This information is based on answers to the questions in the Census 2000 Short-Form questionnaire.
ssdc.ucsd.edu /ssdc/cen2k.html   (2994 words)

  
 ASNE - Hispanic representatives looking for more after meeting with Bush
Census figures show that the Hispanic population in the United States grew by 60.7% between 1990 and 2000, tripling in some states.
According to Rep. Gutiérrez, President Bush said he was against a blanket amnesty for the six to 11 million undocumented immigrants that the census reports are in this country.
Caucus members also said they are concerned that the president’s proposed tax plan would endanger programs geared toward small-business owners of color.
www.asne.org /2001reporter/wednesday/caucus4.html   (477 words)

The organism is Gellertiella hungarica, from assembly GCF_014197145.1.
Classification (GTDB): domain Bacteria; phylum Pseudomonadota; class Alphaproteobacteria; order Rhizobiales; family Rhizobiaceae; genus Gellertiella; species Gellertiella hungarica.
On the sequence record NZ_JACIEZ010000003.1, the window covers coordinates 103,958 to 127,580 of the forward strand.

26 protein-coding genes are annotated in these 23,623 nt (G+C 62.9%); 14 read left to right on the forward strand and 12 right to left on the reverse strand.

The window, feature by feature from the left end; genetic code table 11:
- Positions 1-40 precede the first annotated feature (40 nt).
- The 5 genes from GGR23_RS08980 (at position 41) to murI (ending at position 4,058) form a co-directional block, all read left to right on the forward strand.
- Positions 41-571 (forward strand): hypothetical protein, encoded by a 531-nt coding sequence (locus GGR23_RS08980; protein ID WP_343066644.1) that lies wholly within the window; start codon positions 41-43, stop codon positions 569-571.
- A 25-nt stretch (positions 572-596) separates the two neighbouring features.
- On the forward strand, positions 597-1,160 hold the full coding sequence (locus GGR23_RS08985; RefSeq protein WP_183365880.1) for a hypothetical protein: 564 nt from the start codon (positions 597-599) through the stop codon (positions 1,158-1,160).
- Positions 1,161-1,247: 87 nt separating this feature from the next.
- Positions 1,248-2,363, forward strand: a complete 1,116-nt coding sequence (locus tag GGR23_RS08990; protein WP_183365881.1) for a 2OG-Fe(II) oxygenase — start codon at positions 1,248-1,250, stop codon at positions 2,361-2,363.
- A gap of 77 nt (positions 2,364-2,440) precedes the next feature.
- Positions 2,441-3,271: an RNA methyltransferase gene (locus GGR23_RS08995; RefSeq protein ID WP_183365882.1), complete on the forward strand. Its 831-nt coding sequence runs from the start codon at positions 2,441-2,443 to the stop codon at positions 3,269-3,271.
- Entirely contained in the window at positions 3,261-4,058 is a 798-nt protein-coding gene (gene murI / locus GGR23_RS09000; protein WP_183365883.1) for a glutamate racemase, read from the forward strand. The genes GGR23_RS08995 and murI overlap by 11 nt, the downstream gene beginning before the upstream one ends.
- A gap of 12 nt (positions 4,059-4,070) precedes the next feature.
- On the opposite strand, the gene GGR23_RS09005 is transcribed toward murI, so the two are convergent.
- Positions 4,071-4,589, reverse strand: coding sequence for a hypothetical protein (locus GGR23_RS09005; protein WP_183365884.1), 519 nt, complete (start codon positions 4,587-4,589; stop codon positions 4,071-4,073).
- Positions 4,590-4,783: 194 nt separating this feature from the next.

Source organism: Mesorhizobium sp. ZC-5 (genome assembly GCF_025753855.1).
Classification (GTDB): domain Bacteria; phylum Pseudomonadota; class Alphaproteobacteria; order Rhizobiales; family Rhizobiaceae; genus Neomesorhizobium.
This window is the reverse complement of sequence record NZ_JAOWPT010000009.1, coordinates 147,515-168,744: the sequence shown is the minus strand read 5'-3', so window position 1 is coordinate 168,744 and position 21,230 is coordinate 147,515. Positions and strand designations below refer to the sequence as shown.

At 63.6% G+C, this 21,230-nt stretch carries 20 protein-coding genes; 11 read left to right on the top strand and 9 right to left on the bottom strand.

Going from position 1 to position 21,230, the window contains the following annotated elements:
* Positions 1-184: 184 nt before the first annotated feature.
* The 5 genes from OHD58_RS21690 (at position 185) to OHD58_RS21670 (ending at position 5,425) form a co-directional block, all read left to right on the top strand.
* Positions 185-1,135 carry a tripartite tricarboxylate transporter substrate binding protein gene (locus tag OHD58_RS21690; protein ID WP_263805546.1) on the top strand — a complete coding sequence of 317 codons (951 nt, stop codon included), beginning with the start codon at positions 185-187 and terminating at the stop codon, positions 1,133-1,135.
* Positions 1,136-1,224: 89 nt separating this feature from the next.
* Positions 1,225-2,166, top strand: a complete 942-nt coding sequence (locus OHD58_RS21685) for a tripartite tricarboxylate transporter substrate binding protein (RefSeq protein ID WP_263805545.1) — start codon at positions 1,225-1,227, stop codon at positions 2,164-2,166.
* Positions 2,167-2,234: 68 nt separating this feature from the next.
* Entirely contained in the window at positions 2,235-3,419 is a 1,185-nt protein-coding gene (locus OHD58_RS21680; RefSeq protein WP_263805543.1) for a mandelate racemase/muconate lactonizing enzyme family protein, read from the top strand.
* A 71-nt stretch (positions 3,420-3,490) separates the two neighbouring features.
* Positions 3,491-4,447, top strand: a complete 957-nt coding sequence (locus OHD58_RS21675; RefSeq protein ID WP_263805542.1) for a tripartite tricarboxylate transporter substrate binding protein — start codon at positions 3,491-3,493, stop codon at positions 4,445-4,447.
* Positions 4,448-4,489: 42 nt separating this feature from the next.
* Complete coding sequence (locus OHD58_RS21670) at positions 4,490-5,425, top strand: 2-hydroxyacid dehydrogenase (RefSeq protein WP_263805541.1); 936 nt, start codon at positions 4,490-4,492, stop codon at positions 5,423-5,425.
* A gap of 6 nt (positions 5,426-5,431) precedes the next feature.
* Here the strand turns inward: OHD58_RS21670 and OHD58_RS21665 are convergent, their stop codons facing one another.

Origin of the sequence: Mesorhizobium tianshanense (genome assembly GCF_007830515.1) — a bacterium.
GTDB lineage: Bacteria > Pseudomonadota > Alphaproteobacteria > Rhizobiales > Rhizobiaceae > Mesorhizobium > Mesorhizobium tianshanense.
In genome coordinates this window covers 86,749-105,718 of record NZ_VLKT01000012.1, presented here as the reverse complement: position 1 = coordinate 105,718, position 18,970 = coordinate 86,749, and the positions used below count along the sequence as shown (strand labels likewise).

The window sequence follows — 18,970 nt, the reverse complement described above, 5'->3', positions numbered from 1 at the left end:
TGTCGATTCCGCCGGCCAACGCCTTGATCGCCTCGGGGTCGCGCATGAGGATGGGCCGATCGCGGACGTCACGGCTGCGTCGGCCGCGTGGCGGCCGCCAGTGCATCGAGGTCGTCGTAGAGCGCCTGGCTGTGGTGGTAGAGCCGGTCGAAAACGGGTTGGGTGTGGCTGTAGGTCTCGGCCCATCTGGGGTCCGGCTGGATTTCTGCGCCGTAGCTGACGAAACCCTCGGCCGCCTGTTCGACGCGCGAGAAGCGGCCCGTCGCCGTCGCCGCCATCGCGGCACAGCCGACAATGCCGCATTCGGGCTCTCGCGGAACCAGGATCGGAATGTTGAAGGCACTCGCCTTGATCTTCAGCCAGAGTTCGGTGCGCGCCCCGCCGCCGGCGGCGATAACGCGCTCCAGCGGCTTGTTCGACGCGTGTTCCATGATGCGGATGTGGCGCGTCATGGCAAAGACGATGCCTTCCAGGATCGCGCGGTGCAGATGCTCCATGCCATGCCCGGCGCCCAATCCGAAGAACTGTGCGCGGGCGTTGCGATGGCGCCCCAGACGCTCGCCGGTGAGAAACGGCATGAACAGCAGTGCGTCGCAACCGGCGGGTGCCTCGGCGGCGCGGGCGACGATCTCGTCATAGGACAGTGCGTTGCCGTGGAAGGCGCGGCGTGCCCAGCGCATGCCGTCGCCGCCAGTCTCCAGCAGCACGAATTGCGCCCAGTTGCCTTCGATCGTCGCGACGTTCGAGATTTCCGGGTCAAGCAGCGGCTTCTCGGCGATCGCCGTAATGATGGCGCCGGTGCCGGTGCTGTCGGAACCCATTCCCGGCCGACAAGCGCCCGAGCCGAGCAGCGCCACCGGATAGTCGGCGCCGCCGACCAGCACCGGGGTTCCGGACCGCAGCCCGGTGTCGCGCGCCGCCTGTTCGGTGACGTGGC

CenStats Databases
Included are 512 detailed occupations by race, hispanic origin and sex tabulated from the 1990 census.
1990 Census of Population and Housing Public Law 94-171 Data Age by Race and Hispanic Origin
Census Tract Street Locator is now included in the American FactFinder (based on Census 2000 boundaries)
censtats.census.gov   (175 words)

  
 CenStats Databases
Included are 512 detailed occupations by race, hispanic origin and sex tabulated from the 1990 census.
Census of Population and Housing Public Law 94-171 Data Age by Race and Hispanic Origin
Census Tract Street Locator is now included in the American FactFinder (based on Census 2000 boundaries)
censtats.census.gov   (174 words)

  
 Homepage - CADSR - University of Delaware
SF1 State, counties, and census county divisions SPSS(sav)
SF3 State, counties, and census county divisions SPSS(sav)
The C2SS is not a substitute for Census 2000 sample
www.cadsr.udel.edu /census2k   (541 words)

  
 CenStats Databases
Included are 512 detailed occupations by race, hispanic origin and sex tabulated from the 1990 census.